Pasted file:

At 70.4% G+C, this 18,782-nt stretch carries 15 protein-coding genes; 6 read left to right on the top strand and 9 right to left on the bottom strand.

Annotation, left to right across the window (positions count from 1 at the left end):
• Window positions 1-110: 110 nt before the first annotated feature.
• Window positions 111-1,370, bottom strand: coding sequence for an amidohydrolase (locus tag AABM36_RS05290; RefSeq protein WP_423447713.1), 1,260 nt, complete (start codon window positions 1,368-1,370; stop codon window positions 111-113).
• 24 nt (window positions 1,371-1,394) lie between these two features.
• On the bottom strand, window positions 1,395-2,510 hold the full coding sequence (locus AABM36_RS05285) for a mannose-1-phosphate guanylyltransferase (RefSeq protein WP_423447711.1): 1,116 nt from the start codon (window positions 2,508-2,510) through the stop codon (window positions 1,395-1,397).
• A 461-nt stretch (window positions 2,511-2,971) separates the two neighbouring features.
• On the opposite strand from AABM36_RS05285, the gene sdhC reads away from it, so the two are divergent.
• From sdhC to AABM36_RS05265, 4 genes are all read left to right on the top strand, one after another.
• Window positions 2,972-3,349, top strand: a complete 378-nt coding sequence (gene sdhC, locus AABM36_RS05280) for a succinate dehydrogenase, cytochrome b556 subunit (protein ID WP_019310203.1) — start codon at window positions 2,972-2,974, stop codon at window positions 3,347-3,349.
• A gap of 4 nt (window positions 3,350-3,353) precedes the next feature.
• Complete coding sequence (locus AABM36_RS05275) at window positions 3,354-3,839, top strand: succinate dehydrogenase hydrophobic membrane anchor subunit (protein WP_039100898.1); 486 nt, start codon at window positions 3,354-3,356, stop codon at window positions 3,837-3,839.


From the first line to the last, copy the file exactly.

At 70.4% G+C, this 18,782-nt stretch carries 15 protein-coding genes; 6 read left to right on the top strand and 9 right to left on the bottom strand.

Annotation, left to right across the window (positions count from 1 at the left end):
• Window positions 1-110: 110 nt before the first annotated feature.
• Window positions 111-1,370, bottom strand: coding sequence for an amidohydrolase (locus tag AABM36_RS05290; RefSeq protein WP_423447713.1), 1,260 nt, complete (start codon window positions 1,368-1,370; stop codon window positions 111-113).
• 24 nt (window positions 1,371-1,394) lie between these two features.
• On the bottom strand, window positions 1,395-2,510 hold the full coding sequence (locus AABM36_RS05285) for a mannose-1-phosphate guanylyltransferase (RefSeq protein WP_423447711.1): 1,116 nt from the start codon (window positions 2,508-2,510) through the stop codon (window positions 1,395-1,397).
• A 461-nt stretch (window positions 2,511-2,971) separates the two neighbouring features.
• On the opposite strand from AABM36_RS05285, the gene sdhC reads away from it, so the two are divergent.
• From sdhC to AABM36_RS05265, 4 genes are all read left to right on the top strand, one after another.
• Window positions 2,972-3,349, top strand: a complete 378-nt coding sequence (gene sdhC, locus AABM36_RS05280) for a succinate dehydrogenase, cytochrome b556 subunit (protein ID WP_019310203.1) — start codon at window positions 2,972-2,974, stop codon at window positions 3,347-3,349.
• A gap of 4 nt (window positions 3,350-3,353) precedes the next feature.
• Complete coding sequence (locus AABM36_RS05275) at window positions 3,354-3,839, top strand: succinate dehydrogenase hydrophobic membrane anchor subunit (protein WP_039100898.1); 486 nt, start codon at window positions 3,354-3,356, stop codon at window positions 3,837-3,839.